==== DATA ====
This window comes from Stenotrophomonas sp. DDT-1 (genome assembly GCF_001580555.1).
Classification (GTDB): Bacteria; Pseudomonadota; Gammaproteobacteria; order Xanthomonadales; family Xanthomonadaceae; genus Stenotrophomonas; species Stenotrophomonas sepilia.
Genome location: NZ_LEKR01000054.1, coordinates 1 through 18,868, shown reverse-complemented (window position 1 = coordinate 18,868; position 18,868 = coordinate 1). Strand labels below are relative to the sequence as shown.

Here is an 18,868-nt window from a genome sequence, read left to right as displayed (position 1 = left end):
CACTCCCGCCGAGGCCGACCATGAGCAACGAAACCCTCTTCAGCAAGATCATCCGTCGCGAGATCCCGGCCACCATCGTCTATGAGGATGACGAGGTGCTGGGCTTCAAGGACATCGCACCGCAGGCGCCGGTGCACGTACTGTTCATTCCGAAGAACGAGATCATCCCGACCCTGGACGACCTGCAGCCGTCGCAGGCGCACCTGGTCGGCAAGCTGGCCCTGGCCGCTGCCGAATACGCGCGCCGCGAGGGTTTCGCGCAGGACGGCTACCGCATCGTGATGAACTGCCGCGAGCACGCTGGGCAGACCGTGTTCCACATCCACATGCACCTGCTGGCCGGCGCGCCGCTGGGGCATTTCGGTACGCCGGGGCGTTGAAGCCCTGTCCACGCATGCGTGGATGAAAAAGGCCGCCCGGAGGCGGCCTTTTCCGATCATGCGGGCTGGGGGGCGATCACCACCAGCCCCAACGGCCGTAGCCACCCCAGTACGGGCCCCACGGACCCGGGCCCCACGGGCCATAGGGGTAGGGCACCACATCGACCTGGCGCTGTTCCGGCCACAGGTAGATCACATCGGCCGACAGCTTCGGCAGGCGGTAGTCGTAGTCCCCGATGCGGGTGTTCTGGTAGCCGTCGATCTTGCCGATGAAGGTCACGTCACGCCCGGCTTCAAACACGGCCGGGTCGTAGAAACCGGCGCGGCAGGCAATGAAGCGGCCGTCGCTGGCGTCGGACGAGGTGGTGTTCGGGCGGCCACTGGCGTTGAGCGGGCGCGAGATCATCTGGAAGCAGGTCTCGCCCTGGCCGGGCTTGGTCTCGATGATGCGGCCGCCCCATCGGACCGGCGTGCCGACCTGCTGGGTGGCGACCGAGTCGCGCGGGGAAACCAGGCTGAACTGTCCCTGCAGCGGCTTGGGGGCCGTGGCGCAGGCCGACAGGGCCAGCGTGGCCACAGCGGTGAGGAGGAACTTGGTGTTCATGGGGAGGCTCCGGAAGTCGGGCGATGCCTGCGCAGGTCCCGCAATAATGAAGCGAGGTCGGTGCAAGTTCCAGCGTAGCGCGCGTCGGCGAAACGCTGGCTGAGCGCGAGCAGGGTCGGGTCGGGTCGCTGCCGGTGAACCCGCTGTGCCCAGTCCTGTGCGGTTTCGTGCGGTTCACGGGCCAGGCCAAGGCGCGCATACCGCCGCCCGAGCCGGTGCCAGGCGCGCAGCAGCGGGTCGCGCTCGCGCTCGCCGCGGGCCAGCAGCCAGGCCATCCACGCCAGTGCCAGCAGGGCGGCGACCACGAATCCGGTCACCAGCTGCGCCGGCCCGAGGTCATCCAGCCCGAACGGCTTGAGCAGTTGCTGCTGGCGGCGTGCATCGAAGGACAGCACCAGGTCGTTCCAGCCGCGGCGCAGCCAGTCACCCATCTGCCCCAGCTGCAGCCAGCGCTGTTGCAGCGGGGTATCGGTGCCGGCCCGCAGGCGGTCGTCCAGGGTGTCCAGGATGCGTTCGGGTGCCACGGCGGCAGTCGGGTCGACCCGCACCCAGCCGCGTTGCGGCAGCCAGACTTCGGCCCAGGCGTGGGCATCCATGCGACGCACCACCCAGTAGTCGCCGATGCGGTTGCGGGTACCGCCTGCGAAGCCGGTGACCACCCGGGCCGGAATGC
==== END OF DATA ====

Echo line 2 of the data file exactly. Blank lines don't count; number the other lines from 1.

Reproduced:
Classification (GTDB): Bacteria; Pseudomonadota; Gammaproteobacteria; order Xanthomonadales; family Xanthomonadaceae; genus Stenotrophomonas; species Stenotrophomonas sepilia.